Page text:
BY Fast Company 3 MINUTE READ

When science fiction writer and activist Cory Doctorow releases his new novel, Attack Surface, next month, you’ll be able to pick up a physical copy from Amazon. If you’d prefer an e-book, you’ll be able to download it on Amazon’s Kindle, Barnes & Noble’s Nook, and other mainstream digital book platforms.

That, Doctorow explains, is because audiobooks sold through Audible must be bundled with copyright protection, or digital rights management (DRM) controls, whether authors or publishers want to include such restrictions or not. The DRM technology not only makes it harder to pirate audiobooks, but also restricts playback to devices and software authorised by Audible, which Amazon bought in 2008. For traditional e-books, Amazon lets publishers offering titles on Kindle decide whether or not to include DRM.

“We should not live in a world where manufacturers get to decide how you use their products once you buy them,” Doctorow says.

Amazon didn’t respond to an inquiry from Fast Company.

Companies selling products that are difficult to use with competing technology is nothing new: think of razor manufacturers selling blades that work only with their shaving equipment, or decades of video game systems that only play games made specifically for them. But modern vendors of digital goods are protected by a provision in the 1998 Digital Millennium Copyright Act that makes it illegal to circumvent DRM or offer tools for doing so.

“DRM is not just a technology,” Doctorow says. “It’s a law.”

Advocacy groups like the Electronic Frontier Foundation, where Doctorow serves as a consultant, have argued for years that DRM’s legal protection interferes with people’s ability to repair and build parts for hardware like printers and cars, limits research and art that relies on access to copyrighted work, and serves as a nuisance for consumers trying to access legitimately bought content while doing little to stop serious pirates. Proponents of the existing law say it’s necessary to prevent widespread piracy from significantly cutting into the revenue of writers, artists, filmmakers, and the industries around them.

When he announced the Kickstarter campaign on Twitter, Doctorow wrote: As you probably know, I hate DRM with the heat of 10000 suns: it is a security/privacy nightmare, a monopolist’s best friend, and a gross insult to human rights. As you may also know, Audible will not carry any audiobooks unless they have DRM.”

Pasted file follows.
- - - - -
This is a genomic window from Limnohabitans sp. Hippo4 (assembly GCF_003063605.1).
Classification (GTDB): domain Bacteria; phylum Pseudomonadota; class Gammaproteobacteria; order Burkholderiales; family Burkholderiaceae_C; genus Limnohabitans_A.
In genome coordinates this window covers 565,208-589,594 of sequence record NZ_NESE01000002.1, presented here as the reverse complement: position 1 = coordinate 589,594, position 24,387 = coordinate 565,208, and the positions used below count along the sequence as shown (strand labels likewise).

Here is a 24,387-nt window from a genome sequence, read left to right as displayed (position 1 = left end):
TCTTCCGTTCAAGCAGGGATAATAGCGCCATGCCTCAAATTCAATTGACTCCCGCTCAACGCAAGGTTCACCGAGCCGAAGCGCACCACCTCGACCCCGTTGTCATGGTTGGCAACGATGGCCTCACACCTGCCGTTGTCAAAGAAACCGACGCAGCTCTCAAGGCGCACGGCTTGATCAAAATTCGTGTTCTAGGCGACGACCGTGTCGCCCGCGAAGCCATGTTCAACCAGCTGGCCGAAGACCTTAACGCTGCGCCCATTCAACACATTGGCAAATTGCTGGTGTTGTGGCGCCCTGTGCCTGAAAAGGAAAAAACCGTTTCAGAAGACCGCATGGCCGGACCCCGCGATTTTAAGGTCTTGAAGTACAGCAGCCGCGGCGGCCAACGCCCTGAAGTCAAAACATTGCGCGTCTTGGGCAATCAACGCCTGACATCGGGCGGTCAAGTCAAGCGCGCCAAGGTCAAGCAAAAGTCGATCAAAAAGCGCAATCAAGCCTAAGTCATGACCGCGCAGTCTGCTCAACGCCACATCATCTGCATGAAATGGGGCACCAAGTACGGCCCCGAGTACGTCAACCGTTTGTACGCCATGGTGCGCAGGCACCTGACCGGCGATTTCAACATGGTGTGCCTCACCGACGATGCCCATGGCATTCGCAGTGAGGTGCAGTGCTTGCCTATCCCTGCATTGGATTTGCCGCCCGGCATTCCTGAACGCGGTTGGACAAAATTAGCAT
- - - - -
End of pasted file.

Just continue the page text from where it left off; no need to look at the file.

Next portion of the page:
This is not the first time Doctorow, who keeps the rights to his own audiobook production under his agreement with publisher Macmillan, has offered recordings of his books exclusively through non-Amazon platforms. But, he says, it’s the first time he’s launched a major campaign to promote the book through his own channels.

Since its Tuesday launch, the campaign has pulled in more than $104,000 in pledges on Kickstarter from more than 2,600 backers, with the audiobook available to those pledging at least $15. Doctorow, who’s hoping to see at least 10,000 backers, says he attributes some of the campaign’s success to people’s wariness of Amazon, particularly as the company does well during the coronavirus pandemic while smaller businesses struggle.

Undoubtedly some of its success comes from Doctorow’s fame as a bestselling author, an activist well-known in internet politics circles, and a decades-long blogger. The trade-off likely wouldn’t be worth it for all authors, especially those earlier in their careers who don’t have the same following as Doctorow.

Macmillan and other publishers weren’t interested in the audio sales without having Audible as an outlet, Doctorow says.

“I don’t blame them for that,” he says, expressing hope that good sales could make publishers take a different tack in the future. “They’re not charities. They need to make money.”

That means Doctorow is self-producing the audiobook, having coordinated via Zoom with director Cassandra de Cuir of audiobook studio Skyboat Media and with author and actress Amber Benson—perhaps best known for her role on Buffy the Vampire Slayer—who reads the text for the audiobook. Through the videoconferencing sessions, he could listen from home to Benson’s reading and weigh in with suggestions or take questions from those working on the sound production.

“It was great: listening to an audiobook, doing all the things that you could normally do [while listening to] an audiobook,” Doctorow says with a laugh. “I puttered around the kitchen, made roast vegetables.”

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